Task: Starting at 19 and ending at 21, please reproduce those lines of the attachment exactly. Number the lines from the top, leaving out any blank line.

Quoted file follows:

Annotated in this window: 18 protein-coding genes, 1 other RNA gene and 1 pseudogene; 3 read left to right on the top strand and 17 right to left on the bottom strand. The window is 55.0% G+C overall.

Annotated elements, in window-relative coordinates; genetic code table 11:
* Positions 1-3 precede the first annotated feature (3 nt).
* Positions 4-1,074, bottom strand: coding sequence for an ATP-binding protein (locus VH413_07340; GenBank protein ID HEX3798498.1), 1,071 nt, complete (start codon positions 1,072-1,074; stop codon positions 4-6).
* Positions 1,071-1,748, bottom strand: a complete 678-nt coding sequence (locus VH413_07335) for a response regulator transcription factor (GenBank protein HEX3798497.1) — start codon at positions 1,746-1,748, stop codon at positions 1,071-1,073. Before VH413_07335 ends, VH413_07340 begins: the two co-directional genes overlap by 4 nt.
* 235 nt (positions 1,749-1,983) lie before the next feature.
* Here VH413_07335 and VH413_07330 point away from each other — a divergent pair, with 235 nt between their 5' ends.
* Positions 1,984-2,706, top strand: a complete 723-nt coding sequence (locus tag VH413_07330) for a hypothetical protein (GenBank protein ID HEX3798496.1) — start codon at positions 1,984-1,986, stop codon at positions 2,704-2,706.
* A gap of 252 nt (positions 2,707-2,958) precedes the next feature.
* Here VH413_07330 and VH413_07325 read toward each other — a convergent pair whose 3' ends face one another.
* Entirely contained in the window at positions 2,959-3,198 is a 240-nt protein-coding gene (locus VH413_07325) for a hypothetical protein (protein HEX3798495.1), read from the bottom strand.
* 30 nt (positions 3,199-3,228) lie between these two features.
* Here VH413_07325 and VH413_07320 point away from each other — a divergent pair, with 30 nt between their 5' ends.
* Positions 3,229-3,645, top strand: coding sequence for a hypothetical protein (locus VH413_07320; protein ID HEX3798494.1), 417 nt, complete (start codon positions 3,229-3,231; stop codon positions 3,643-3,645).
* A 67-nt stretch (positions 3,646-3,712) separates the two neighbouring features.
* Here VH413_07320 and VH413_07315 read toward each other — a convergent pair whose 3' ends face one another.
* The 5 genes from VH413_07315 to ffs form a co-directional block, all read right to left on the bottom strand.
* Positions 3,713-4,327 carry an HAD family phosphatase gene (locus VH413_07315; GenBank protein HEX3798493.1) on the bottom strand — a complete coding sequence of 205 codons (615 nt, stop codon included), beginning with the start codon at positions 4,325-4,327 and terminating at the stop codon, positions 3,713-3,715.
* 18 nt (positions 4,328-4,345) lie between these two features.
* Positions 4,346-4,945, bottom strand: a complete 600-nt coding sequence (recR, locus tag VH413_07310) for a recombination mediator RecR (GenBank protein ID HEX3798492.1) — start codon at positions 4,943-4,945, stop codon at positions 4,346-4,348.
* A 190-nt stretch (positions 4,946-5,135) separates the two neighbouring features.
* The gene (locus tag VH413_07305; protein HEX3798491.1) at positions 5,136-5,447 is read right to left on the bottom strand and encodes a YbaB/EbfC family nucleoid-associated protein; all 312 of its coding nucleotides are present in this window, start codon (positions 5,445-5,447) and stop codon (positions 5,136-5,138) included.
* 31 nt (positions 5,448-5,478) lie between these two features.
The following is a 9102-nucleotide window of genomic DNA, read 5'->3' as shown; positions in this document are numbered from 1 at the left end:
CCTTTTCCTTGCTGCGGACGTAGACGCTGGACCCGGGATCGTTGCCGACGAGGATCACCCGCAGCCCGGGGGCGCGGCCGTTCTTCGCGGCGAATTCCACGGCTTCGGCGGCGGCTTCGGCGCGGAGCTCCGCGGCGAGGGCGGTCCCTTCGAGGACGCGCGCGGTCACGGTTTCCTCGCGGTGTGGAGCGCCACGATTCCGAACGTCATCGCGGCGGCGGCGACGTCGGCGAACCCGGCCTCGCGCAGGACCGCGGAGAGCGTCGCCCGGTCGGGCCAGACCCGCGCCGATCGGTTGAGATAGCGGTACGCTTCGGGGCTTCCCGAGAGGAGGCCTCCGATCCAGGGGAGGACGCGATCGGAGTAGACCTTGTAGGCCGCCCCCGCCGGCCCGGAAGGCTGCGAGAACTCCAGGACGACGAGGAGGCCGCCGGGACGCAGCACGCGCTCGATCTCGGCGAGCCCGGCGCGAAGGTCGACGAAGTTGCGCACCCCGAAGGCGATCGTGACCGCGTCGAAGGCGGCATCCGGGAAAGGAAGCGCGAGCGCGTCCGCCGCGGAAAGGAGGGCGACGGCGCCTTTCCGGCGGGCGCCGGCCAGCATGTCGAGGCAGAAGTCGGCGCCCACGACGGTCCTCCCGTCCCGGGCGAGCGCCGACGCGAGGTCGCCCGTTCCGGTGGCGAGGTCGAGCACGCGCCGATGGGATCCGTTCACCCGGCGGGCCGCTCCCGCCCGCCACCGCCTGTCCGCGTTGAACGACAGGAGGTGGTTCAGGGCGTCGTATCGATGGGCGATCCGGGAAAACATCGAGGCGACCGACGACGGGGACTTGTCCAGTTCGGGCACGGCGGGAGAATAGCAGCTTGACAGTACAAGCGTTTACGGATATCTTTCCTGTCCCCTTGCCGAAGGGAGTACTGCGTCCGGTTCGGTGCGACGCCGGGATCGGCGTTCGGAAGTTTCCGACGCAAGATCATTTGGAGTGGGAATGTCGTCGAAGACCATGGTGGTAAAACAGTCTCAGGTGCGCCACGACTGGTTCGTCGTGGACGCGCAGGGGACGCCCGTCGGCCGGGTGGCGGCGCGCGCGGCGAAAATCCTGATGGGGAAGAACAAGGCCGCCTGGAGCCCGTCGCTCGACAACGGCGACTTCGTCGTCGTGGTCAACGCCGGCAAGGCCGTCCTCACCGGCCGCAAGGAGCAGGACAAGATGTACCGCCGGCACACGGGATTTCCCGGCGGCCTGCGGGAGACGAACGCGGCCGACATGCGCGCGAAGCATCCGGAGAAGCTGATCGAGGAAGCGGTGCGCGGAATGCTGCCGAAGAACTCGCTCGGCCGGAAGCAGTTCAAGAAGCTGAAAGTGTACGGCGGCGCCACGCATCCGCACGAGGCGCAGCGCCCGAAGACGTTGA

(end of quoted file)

* 18 nt (positions 4,328-4,345) lie between these two features.
* Positions 4,346-4,945, bottom strand: a complete 600-nt coding sequence (recR, locus tag VH413_07310) for a recombination mediator RecR (GenBank protein ID HEX3798492.1) — start codon at positions 4,943-4,945, stop codon at positions 4,346-4,348.
* A 190-nt stretch (positions 4,946-5,135) separates the two neighbouring features.